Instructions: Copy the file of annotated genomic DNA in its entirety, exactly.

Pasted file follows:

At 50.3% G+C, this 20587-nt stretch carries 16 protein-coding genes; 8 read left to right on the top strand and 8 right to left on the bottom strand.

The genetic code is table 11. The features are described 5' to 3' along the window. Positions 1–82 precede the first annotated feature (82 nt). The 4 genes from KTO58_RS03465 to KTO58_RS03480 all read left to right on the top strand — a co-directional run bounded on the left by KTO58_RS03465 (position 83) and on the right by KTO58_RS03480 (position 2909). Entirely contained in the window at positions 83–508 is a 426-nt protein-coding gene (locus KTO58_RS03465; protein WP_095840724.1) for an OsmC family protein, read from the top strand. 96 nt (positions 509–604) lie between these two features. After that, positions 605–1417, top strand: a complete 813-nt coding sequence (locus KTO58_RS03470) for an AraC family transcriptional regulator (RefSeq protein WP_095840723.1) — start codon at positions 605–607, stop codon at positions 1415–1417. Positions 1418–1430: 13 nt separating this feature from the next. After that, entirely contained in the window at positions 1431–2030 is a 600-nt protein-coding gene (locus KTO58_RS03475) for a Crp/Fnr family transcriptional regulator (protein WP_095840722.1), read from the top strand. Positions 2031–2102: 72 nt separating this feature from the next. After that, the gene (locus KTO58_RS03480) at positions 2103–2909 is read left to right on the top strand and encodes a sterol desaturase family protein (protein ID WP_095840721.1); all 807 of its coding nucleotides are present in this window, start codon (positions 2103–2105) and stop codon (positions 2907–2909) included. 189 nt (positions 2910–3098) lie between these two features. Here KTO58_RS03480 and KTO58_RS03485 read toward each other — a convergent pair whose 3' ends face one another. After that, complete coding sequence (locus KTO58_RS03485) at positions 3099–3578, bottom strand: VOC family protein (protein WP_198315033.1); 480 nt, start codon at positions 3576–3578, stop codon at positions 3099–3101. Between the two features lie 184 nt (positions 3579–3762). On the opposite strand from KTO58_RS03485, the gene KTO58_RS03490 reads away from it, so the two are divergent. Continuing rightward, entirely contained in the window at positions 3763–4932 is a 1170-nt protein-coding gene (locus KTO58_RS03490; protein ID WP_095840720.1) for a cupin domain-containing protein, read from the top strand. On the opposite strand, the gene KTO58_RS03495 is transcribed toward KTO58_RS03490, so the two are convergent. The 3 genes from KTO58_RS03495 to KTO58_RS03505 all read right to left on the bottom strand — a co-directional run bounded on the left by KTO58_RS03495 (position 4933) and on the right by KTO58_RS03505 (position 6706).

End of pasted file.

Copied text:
At 50.3% G+C, this 20587-nt stretch carries 16 protein-coding genes; 8 read left to right on the top strand and 8 right to left on the bottom strand.

The genetic code is table 11. The features are described 5' to 3' along the window. Positions 1–82 precede the first annotated feature (82 nt). The 4 genes from KTO58_RS03465 to KTO58_RS03480 all read left to right on the top strand — a co-directional run bounded on the left by KTO58_RS03465 (position 83) and on the right by KTO58_RS03480 (position 2909). Entirely contained in the window at positions 83–508 is a 426-nt protein-coding gene (locus KTO58_RS03465; protein WP_095840724.1) for an OsmC family protein, read from the top strand. 96 nt (positions 509–604) lie between these two features. After that, positions 605–1417, top strand: a complete 813-nt coding sequence (locus KTO58_RS03470) for an AraC family transcriptional regulator (RefSeq protein WP_095840723.1) — start codon at positions 605–607, stop codon at positions 1415–1417. Positions 1418–1430: 13 nt separating this feature from the next. After that, entirely contained in the window at positions 1431–2030 is a 600-nt protein-coding gene (locus KTO58_RS03475) for a Crp/Fnr family transcriptional regulator (protein WP_095840722.1), read from the top strand. Positions 2031–2102: 72 nt separating this feature from the next. After that, the gene (locus KTO58_RS03480) at positions 2103–2909 is read left to right on the top strand and encodes a sterol desaturase family protein (protein ID WP_095840721.1); all 807 of its coding nucleotides are present in this window, start codon (positions 2103–2105) and stop codon (positions 2907–2909) included. 189 nt (positions 2910–3098) lie between these two features. Here KTO58_RS03480 and KTO58_RS03485 read toward each other — a convergent pair whose 3' ends face one another. After that, complete coding sequence (locus KTO58_RS03485) at positions 3099–3578, bottom strand: VOC family protein (protein WP_198315033.1); 480 nt, start codon at positions 3576–3578, stop codon at positions 3099–3101. Between the two features lie 184 nt (positions 3579–3762). On the opposite strand from KTO58_RS03485, the gene KTO58_RS03490 reads away from it, so the two are divergent. Continuing rightward, entirely contained in the window at positions 3763–4932 is a 1170-nt protein-coding gene (locus KTO58_RS03490; protein ID WP_095840720.1) for a cupin domain-containing protein, read from the top strand. On the opposite strand, the gene KTO58_RS03495 is transcribed toward KTO58_RS03490, so the two are convergent. The 3 genes from KTO58_RS03495 to KTO58_RS03505 all read right to left on the bottom strand — a co-directional run bounded on the left by KTO58_RS03495 (position 4933) and on the right by KTO58_RS03505 (position 6706).